Pregnancy Articles

Be Choosy about Chocolate

Not All Chocolate is Created Equal

A dessert. An antidepressant. A substitute for sex. Since its discovery thousands of years ago, chocolate has become many things to many people. The Mayan people crushed the seeds of the chocolate (cacao) tree and mixed them with spices to make a frothy beverage, which was consumed at social events and religious ceremonies. Chocolate was woven into many aspects of their culture-it appeared in much of their artwork and was even used as a method of currency.

Today, chocolate is used to satisfy a sweet tooth more than anything else. But recent research about the health benefits of chocolate may persuade you to explore the world of chocolate a little more. The findings suggest that the consumption of chocolate may help prevent high blood pressure, improve heart health, and provide a bounty of antioxidants. But all chocolate is not created equal, and not all types of chocolate offer these health benefits. Here's how to make sure you're getting your currency's worth when you shop for a chocolate bar.

Consider Caffeine
It's perfectly safe to eat chocolate (in moderation) during pregnancy, but it does contain caffeine. Pregnant women are advised to limit their total caffeine consumption to 300 mg per day or less. For reference, one ounce of dark chocolate contains between 5 and 35 mg of caffeine.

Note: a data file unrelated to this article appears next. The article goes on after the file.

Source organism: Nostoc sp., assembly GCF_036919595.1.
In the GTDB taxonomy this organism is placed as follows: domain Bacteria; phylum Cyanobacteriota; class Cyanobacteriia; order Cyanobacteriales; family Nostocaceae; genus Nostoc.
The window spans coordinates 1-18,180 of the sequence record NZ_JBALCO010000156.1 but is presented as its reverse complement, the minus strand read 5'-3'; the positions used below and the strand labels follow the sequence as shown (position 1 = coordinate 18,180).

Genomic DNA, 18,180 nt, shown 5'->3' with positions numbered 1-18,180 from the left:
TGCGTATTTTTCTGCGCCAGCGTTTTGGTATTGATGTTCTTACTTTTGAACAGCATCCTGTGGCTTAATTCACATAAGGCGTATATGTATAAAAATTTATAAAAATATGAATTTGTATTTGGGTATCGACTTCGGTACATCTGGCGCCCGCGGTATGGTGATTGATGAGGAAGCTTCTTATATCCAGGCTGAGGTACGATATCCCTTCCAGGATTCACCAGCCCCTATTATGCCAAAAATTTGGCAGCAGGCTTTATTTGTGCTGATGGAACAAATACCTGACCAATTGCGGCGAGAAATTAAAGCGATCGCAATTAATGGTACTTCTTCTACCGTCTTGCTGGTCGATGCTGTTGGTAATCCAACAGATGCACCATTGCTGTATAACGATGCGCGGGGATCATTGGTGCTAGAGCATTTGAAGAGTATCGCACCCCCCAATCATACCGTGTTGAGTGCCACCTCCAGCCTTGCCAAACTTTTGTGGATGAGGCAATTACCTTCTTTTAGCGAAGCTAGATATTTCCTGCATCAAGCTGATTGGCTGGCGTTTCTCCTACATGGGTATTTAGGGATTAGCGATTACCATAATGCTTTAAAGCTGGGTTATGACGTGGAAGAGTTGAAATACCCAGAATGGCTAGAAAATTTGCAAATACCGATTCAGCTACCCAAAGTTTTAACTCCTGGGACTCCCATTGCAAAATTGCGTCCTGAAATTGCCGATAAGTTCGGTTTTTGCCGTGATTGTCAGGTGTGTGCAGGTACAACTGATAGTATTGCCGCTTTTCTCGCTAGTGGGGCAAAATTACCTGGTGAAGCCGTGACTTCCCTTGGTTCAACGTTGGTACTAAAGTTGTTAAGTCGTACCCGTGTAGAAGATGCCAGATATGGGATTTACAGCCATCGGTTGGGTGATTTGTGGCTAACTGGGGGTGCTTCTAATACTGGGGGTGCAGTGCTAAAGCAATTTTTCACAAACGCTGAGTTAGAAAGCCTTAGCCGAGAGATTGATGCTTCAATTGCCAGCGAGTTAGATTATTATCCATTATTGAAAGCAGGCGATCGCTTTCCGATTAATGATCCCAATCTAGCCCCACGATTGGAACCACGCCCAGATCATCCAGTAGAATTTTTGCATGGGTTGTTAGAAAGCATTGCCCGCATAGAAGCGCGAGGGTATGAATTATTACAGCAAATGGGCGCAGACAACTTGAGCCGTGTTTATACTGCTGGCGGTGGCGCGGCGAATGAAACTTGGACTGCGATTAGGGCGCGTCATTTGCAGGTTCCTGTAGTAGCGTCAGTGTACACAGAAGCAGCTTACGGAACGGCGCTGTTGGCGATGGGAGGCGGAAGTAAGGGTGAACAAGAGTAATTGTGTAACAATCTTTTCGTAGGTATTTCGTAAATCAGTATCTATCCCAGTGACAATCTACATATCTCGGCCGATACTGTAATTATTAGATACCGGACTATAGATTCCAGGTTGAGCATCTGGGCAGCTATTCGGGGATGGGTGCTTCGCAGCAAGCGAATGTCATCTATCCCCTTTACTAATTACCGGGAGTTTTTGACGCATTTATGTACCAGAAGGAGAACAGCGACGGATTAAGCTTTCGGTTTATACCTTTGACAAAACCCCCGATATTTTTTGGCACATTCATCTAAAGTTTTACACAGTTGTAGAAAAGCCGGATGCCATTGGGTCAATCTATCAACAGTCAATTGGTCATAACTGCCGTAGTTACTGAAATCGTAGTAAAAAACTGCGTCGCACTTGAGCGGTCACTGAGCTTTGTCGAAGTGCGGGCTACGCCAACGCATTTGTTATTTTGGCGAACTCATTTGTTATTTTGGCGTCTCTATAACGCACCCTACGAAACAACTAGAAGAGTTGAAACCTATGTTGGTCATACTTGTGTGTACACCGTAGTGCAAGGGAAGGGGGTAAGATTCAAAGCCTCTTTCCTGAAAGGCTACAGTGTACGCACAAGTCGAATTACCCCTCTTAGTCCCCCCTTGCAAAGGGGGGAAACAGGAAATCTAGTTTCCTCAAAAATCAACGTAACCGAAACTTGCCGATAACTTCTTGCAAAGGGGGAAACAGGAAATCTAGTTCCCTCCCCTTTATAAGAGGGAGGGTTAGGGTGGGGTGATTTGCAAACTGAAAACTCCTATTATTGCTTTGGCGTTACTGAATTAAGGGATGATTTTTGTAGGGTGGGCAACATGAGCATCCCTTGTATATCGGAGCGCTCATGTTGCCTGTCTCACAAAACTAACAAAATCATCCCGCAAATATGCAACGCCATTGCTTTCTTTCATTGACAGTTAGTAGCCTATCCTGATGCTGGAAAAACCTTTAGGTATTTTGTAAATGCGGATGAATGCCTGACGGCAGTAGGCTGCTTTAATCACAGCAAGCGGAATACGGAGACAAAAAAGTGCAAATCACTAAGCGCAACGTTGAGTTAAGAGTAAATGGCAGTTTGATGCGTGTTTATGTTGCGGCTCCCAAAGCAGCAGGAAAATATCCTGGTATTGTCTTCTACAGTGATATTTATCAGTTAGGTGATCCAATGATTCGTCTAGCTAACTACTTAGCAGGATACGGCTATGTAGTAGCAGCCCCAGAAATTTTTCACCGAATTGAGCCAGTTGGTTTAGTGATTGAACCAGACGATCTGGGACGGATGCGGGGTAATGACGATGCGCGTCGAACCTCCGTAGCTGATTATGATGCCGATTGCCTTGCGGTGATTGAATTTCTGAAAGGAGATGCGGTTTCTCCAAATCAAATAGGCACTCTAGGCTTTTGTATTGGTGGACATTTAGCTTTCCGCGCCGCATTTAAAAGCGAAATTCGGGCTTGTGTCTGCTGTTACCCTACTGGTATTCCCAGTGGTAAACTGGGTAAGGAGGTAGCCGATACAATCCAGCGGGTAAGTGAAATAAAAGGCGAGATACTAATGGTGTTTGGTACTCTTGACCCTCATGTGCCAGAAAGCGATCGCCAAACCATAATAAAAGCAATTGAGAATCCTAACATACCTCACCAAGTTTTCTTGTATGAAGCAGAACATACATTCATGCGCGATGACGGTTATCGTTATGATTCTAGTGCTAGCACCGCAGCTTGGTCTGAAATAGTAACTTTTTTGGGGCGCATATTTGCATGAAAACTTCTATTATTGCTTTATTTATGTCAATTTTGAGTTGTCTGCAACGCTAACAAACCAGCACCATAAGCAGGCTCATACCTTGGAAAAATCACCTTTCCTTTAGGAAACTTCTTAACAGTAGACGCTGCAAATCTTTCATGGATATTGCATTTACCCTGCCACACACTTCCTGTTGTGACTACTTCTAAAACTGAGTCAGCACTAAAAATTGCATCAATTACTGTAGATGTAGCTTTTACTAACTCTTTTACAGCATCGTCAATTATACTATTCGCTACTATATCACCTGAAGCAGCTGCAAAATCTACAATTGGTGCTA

Concentration Counts
To get the health benefits of chocolate, choose dark varieties. The compounds that benefit your health (antioxidants and phenols) are in the cocoa solids. The more cocoa solids your chocolate has, the darker the chocolate will appear. But you can't rely on looks or marketing alone since any chocolate can be labeled "dark," even if it doesn't contain a high concentration of cocoa. The first ingredient on the label should be cocoa, chocolate, or cocoa liquor. Choose a product that contains at least 70 percent cocoa. This percentage should be listed on the label.

Avoid the Milky Way
Most varieties of mass-marketed chocolate bars are made with milk, which gives the chocolate a creamy texture that most people enjoy. Unfortunately, this combination inhibits the absorption of the beneficial compounds in cocoa (as does drinking milk along with chocolate). In other words, if it contains milk (milk fat, lactose, whey and other milk derivatives), the chocolate no longer has health-enhancing benefits.

Cocoa Butter is Better
During processing, cocoa butter, the natural fat of the cocoa bean, is removed. When a high-quality chocolate bar is made from this processed cocoa, the manufacturer will add cocoa butter back in to the recipe. However, commercial manufacturing giants save money and extend the shelf life of their products by adding unhealthy partially hydrogenated vegetable oil to chocolate instead of cocoa butter. These companies save money at the expense of your health. Read labels and choose a chocolate that contains cocoa butter, not partially hydrogenated oils.
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About The Author

Liza Barnes
Liza received her bachelor's degree in health promotion and education from the University of Cincinnati and is pursuing a master's degree in nurse midwifery. She is the proud mother of one daughter.
Liza Barnes Rothfuss

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